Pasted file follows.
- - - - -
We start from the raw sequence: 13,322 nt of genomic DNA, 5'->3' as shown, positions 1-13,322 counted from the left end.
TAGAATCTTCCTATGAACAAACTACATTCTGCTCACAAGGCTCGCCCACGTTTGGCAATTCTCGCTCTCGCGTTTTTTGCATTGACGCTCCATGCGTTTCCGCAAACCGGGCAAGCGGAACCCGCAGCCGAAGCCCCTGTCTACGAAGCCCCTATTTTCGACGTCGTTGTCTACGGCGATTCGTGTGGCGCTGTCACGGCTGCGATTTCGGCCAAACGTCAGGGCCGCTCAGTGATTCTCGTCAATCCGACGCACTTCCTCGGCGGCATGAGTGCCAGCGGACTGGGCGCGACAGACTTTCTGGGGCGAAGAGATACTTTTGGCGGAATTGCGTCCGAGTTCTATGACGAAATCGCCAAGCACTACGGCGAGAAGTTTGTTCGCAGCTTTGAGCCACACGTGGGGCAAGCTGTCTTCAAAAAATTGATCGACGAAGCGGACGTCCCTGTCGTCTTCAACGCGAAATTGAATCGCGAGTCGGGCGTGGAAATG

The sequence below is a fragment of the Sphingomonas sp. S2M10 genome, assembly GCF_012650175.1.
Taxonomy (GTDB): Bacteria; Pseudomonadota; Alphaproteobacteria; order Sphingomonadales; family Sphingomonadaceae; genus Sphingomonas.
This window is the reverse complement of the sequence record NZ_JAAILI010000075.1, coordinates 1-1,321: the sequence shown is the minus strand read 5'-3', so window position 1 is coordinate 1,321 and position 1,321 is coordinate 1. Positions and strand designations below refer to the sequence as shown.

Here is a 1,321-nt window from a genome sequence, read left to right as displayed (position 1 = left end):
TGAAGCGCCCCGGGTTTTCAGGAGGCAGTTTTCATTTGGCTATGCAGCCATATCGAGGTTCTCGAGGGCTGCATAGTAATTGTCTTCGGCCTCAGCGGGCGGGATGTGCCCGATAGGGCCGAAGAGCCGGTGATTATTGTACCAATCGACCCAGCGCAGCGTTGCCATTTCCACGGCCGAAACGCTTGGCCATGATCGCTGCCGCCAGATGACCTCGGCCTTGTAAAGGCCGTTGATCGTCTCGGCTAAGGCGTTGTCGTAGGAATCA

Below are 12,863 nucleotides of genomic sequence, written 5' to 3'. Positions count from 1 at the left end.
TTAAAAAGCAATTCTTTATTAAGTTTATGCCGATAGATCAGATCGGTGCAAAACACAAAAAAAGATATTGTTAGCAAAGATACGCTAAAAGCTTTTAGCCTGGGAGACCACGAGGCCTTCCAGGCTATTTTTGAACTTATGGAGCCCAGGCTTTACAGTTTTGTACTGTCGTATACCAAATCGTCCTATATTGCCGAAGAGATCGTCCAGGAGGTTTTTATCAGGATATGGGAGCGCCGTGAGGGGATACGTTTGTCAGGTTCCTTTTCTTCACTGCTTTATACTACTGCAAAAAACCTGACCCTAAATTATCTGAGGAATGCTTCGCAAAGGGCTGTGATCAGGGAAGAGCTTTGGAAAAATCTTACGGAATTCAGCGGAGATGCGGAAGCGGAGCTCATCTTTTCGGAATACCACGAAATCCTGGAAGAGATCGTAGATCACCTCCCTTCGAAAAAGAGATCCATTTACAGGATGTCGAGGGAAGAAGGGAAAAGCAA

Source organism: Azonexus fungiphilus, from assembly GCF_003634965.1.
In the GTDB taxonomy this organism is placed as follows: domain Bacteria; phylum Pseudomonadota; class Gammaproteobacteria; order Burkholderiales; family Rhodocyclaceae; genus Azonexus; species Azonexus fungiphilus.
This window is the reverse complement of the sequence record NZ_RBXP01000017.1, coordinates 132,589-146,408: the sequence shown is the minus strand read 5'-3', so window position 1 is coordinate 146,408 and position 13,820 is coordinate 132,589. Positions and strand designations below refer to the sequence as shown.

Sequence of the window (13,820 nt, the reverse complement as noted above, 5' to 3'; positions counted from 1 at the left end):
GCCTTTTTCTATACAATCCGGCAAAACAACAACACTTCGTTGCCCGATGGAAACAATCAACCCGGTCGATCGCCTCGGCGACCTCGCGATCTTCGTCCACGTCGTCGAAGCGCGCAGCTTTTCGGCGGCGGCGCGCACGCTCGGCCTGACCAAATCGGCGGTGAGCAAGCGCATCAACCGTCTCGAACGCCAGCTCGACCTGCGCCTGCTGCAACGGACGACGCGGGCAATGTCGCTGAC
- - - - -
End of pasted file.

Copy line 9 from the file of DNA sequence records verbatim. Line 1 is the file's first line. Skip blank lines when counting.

TTAAAAAGCAATTCTTTATTAAGTTTATGCCGATAGATCAGATCGGTGCAAAACACAAAAAAAGATATTGTTAGCAAAGATACGCTAAAAGCTTTTAGCCTGGGAGACCACGAGGCCTTCCAGGCTATTTTTGAACTTATGGAGCCCAGGCTTTACAGTTTTGTACTGTCGTATACCAAATCGTCCTATATTGCCGAAGAGATCGTCCAGGAGGTTTTTATCAGGATATGGGAGCGCCGTGAGGGGATACGTTTGTCAGGTTCCTTTTCTTCACTGCTTTATACTACTGCAAAAAACCTGACCCTAAATTATCTGAGGAATGCTTCGCAAAGGGCTGTGATCAGGGAAGAGCTTTGGAAAAATCTTACGGAATTCAGCGGAGATGCGGAAGCGGAGCTCATCTTTTCGGAATACCACGAAATCCTGGAAGAGATCGTAGATCACCTCCCTTCGAAAAAGAGATCCATTTACAGGATGTCGAGGGAAGAAGGGAAAAGCAA